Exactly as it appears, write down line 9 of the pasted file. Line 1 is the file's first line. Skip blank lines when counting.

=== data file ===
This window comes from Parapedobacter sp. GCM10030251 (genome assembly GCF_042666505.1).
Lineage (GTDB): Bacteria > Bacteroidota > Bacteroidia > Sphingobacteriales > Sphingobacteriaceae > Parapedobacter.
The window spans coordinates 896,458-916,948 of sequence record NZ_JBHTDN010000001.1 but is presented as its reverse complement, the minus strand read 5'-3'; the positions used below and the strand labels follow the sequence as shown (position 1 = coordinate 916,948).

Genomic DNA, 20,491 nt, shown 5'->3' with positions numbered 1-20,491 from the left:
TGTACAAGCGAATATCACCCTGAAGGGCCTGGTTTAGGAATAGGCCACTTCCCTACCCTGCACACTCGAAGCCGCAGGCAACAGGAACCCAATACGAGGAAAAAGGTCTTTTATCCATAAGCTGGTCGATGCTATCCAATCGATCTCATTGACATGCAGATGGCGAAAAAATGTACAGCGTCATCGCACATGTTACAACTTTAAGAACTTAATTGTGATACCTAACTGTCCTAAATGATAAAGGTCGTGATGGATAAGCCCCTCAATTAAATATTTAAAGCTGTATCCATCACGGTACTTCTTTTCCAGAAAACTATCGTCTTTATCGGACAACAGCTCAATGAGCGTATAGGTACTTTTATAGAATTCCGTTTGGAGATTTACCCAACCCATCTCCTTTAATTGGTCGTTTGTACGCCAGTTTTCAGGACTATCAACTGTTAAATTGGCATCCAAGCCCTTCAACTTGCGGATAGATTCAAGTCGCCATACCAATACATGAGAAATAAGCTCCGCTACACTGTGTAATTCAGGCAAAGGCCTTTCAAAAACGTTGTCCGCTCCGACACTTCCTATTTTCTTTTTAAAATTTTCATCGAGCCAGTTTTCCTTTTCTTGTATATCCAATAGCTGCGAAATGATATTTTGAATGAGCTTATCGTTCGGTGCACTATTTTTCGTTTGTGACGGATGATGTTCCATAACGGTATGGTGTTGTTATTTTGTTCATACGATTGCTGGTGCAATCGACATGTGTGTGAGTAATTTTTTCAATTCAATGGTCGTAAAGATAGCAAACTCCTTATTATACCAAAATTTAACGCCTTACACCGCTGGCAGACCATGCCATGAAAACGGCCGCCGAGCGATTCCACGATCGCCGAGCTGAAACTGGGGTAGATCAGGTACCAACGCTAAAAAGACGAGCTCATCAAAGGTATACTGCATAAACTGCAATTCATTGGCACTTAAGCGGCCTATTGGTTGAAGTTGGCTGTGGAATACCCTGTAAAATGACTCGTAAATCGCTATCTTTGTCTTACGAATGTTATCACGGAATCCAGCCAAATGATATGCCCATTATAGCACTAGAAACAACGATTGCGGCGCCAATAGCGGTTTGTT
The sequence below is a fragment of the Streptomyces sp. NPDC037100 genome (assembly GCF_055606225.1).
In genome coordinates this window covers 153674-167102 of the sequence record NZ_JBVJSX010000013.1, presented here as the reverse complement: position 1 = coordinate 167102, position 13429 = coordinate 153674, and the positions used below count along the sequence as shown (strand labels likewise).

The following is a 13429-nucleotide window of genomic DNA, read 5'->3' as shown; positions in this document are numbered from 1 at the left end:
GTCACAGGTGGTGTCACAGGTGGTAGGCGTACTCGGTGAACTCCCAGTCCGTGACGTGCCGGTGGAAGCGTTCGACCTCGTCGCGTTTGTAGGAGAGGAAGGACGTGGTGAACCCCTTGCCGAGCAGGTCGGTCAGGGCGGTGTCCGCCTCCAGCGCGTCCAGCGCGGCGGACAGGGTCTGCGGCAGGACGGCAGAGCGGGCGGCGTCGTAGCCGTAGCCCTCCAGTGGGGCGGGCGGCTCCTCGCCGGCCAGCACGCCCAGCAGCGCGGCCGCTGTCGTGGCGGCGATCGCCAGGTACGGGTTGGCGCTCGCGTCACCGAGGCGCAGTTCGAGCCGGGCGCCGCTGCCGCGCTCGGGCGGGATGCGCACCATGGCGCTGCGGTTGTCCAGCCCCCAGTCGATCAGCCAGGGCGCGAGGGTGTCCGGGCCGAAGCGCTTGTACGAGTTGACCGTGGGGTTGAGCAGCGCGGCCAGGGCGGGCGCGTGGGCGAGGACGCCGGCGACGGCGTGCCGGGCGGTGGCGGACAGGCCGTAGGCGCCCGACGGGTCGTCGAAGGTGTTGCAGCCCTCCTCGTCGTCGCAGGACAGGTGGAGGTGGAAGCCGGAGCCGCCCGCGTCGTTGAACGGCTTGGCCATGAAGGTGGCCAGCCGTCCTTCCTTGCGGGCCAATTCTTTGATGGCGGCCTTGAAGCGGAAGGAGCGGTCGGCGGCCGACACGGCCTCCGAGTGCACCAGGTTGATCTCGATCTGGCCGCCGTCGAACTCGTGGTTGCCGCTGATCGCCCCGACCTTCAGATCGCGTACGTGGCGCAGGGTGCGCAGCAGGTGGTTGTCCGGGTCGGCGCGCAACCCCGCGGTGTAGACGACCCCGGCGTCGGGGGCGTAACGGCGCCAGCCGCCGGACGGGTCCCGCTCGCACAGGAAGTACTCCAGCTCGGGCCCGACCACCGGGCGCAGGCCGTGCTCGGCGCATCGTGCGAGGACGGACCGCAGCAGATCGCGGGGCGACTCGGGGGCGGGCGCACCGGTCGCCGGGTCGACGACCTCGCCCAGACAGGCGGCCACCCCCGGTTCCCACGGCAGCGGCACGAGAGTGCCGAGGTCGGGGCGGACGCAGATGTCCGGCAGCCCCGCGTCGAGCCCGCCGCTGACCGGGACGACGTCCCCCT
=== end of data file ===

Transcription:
GTCACAGGTGGTGTCACAGGTGGTAGGCGTACTCGGTGAACTCCCAGTCCGTGACGTGCCGGTGGAAGCGTTCGACCTCGTCGCGTTTGTAGGAGAGGAAGGACGTGGTGAACCCCTTGCCGAGCAGGTCGGTCAGGGCGGTGTCCGCCTCCAGCGCGTCCAGCGCGGCGGACAGGGTCTGCGGCAGGACGGCAGAGCGGGCGGCGTCGTAGCCGTAGCCCTCCAGTGGGGCGGGCGGCTCCTCGCCGGCCAGCACGCCCAGCAGCGCGGCCGCTGTCGTGGCGGCGATCGCCAGGTACGGGTTGGCGCTCGCGTCACCGAGGCGCAGTTCGAGCCGGGCGCCGCTGCCGCGCTCGGGCGGGATGCGCACCATGGCGCTGCGGTTGTCCAGCCCCCAGTCGATCAGCCAGGGCGCGAGGGTGTCCGGGCCGAAGCGCTTGTACGAGTTGACCGTGGGGTTGAGCAGCGCGGCCAGGGCGGGCGCGTGGGCGAGGACGCCGGCGACGGCGTGCCGGGCGGTGGCGGACAGGCCGTAGGCGCCCGACGGGTCGTCGAAGGTGTTGCAGCCCTCCTCGTCGTCGCAGGACAGGTGGAGGTGGAAGCCGGAGCCGCCCGCGTCGTTGAACGGCTTGGCCATGAAGGTGGCCAGCCGTCCTTCCTTGCGGGCCAATTCTTTGATGGCGGCCTTGAAGCGGAAGGAGCGGTCGGCGGCCGACACGGCCTCCGAGTGCACCAGGTTGATCTCGATCTGGCCGCCGTCGAACTCGTGGTTGCCGCTGATCGCCCCGACCTTCAGATCGCGTACGTGGCGCAGGGTGCGCAGCAGGTGGTTGTCCGGGTCGGCGCGCAACCCCGCGGTGTAGACGACCCCGGCGTCGGGGGCGTAACGGCGCCAGCCGCCGGACGGGTCCCGCTCGCACAGGAAGTACTCCAGCTCGGGCCCGACCACCGGGCGCAGGCCGTGCTCGGCGCATCGTGCGAGGACGGACCGCAGCAGATCGCGGGGCGACTCGGGGGCGGGCGCACCGGTCGCCGGGTCGACGACCTCGCCCAGACAGGCGGCCACCCCCGGTTCCCACGGCAGCGGCACGAGAGTGCCGAGGTCGGGGCGGACGCAGATGTCCGGCAGCCCCGCGTCGAGCCCGCCGCTGACCGGGACGACGTCCCCCT